Běla Kolářová

Běla Kolářová belongs to the generation which touched off an iconoclastic revolution and “rearmament“ in Czech art during the 1960s. This new wave hit the scene with a program of objective tendencies, proclaiming that art can exist as a process, concept, method, experiment and language, or as something “concrete“—such as a found and designed object. Kolářová’s training is in photography, and her role in the 1960s reversal was associated with this medium from the beginning. As with many of her contemporaries, she arrived at the conclusion that it is not possible to photograph the world, i.e. to use classic methods of representing reality. She therefore invented her own method and technology, the artificial negative. She pressed small objects into layers of parafin on small pieces of celophane, or she actually applied small fragments of natural and artificial materials. Instead of choosing the world that it is possible to photograph and represent as an exterior appearance, she chose the world that is possible to accept, to appropriate as an assemblage of material fragments, using light to transfer them into an autonomous picture on the sensitive surface of photographic paper. A different order of reality emerges in these photographs which operate somewhere between Man Ray’s photograms, Duchamp’s readymades and an “absolute“ record of light.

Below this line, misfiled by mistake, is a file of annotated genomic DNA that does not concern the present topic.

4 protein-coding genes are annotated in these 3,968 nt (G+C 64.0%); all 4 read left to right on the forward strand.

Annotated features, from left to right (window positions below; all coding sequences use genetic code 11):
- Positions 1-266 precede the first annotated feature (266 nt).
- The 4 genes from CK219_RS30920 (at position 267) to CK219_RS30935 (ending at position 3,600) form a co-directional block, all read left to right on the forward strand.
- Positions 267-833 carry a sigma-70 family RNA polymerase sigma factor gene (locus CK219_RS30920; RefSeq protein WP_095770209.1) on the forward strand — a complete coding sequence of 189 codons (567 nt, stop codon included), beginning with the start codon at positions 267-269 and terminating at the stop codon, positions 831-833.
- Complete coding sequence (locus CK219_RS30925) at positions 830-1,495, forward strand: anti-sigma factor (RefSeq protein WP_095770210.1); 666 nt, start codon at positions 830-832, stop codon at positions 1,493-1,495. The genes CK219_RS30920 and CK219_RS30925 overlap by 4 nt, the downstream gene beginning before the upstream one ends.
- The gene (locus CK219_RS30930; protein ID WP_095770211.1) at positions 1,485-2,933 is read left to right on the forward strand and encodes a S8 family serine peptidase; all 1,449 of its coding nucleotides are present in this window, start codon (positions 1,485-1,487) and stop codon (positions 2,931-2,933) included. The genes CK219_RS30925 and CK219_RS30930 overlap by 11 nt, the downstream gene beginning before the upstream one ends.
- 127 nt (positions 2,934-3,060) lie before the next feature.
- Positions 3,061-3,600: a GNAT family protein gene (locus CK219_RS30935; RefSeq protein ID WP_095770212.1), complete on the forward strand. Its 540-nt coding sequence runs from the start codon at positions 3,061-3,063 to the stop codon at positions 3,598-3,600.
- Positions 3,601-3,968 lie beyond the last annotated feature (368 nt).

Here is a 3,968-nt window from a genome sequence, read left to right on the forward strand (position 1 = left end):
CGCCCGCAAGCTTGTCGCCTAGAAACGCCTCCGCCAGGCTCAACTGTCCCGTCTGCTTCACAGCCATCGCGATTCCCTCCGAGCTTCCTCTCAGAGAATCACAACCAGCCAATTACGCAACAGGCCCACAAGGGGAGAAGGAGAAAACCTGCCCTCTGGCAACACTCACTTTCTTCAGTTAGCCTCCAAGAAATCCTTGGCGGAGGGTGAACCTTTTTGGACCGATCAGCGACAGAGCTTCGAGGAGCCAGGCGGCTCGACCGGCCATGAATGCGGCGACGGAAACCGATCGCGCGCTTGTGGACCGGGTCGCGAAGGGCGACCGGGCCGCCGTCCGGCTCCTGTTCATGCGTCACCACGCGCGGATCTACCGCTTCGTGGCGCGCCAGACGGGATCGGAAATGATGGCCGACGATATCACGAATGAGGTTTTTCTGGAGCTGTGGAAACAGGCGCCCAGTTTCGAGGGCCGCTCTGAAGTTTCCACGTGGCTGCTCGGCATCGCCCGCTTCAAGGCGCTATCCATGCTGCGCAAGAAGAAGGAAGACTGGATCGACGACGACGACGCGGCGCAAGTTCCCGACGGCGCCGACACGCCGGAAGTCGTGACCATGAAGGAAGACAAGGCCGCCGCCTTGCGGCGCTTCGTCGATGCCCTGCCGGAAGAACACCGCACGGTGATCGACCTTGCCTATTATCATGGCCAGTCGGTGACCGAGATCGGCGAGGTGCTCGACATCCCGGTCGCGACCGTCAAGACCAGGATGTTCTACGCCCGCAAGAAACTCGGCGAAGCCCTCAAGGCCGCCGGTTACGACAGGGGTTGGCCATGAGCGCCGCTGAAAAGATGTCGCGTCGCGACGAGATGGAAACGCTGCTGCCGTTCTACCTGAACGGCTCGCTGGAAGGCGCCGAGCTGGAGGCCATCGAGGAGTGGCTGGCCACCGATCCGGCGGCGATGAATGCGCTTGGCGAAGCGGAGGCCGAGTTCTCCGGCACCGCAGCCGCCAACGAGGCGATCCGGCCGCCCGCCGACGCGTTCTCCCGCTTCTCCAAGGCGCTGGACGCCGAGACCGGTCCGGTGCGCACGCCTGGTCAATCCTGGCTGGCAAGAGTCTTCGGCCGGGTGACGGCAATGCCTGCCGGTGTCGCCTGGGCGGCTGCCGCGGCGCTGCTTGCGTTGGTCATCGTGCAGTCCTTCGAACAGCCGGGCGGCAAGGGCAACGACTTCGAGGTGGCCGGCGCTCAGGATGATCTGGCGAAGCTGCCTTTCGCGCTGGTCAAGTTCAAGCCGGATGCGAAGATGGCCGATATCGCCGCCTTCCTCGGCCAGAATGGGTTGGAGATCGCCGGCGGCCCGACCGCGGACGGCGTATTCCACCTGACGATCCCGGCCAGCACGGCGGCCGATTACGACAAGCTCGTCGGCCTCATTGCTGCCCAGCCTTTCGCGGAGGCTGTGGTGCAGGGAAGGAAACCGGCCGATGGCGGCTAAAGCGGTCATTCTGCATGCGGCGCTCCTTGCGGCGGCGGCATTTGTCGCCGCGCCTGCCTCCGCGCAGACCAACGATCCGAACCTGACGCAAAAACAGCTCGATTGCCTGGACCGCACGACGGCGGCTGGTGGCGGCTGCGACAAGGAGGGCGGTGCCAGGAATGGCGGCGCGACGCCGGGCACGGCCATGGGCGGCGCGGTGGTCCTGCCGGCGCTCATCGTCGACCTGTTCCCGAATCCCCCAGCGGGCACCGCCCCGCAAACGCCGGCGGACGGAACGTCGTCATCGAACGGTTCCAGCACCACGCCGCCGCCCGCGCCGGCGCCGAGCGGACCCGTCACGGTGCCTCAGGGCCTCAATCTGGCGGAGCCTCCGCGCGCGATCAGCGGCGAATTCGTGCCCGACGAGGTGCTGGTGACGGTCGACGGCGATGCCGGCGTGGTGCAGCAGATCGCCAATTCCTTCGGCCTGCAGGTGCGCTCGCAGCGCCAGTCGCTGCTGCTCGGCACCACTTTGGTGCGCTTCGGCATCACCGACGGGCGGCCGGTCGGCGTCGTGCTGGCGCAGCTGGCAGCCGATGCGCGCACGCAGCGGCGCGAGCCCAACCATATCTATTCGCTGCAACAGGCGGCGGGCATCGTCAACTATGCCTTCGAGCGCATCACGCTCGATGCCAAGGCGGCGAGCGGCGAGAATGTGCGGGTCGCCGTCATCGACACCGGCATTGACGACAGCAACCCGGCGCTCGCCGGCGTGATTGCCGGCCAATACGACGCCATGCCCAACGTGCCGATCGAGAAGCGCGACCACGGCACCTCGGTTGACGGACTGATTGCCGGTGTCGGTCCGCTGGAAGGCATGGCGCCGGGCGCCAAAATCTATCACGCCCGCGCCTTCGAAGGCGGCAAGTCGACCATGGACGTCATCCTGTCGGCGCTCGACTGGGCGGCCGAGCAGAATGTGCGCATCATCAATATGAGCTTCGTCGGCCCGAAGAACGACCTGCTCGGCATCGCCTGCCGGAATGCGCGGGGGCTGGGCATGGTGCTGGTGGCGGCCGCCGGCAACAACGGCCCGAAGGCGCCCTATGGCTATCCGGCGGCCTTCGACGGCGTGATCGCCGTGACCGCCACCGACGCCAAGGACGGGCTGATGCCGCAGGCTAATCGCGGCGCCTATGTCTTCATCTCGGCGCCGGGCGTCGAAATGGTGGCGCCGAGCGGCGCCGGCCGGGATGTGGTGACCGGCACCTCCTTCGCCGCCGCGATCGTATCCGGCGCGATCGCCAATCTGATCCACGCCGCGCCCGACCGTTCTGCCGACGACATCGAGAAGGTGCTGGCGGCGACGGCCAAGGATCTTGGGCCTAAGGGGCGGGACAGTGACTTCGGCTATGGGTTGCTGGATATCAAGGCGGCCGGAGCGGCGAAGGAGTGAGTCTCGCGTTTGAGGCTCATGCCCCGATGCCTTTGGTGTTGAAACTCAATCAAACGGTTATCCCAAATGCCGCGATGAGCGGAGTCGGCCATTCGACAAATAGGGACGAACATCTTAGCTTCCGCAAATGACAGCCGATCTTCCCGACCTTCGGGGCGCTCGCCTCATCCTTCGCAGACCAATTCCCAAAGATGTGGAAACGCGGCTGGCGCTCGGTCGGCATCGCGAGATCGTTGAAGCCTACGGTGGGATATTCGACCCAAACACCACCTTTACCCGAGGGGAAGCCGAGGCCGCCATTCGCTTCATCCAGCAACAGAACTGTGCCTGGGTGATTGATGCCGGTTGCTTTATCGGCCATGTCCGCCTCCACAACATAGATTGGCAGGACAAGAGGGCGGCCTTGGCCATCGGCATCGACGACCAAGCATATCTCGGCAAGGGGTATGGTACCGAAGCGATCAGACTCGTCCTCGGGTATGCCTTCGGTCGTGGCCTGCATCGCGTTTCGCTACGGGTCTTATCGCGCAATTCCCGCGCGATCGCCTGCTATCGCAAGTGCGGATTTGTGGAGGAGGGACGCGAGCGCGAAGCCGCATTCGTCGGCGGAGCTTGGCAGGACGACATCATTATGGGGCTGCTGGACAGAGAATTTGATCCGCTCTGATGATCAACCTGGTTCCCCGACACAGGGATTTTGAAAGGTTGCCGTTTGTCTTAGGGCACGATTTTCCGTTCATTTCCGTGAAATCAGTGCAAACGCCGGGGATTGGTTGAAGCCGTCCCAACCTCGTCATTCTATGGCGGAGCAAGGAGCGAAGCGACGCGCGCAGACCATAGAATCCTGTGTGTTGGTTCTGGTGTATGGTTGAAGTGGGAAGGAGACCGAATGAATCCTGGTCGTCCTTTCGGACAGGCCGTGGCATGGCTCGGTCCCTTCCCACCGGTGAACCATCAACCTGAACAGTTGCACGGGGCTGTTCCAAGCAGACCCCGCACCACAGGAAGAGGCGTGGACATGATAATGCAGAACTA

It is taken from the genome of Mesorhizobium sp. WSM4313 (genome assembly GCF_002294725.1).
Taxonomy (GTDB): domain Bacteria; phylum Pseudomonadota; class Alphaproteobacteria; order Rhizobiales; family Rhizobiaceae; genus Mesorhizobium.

1923, Terezín / CZ, at that time ČSSR – 2010, Praha / CZ

Kolářová began taking photographs after the Second World War. In 1954 Kolářová began to develop films and to print them in a darkroom. In her photographs she reflected the life of Prague’s (Czech Republic) suburbs. Later Kolářová’s work was based on observing pieces, which she recorded on photographic paper. By the mid-sixties the artist took original photos of poets and writers, such as Samuel Beckett (1963) or Honoré de Balzac (1964), and modified them into new pictures. At the same time she started to make her first assemblages. At the beginning of the 1980s Kolářová moved to Paris (France) together with her husband Jiří Kolář. In the 1990s she lived alternately in Paris and Prague, finally moving to Prague in 1999.

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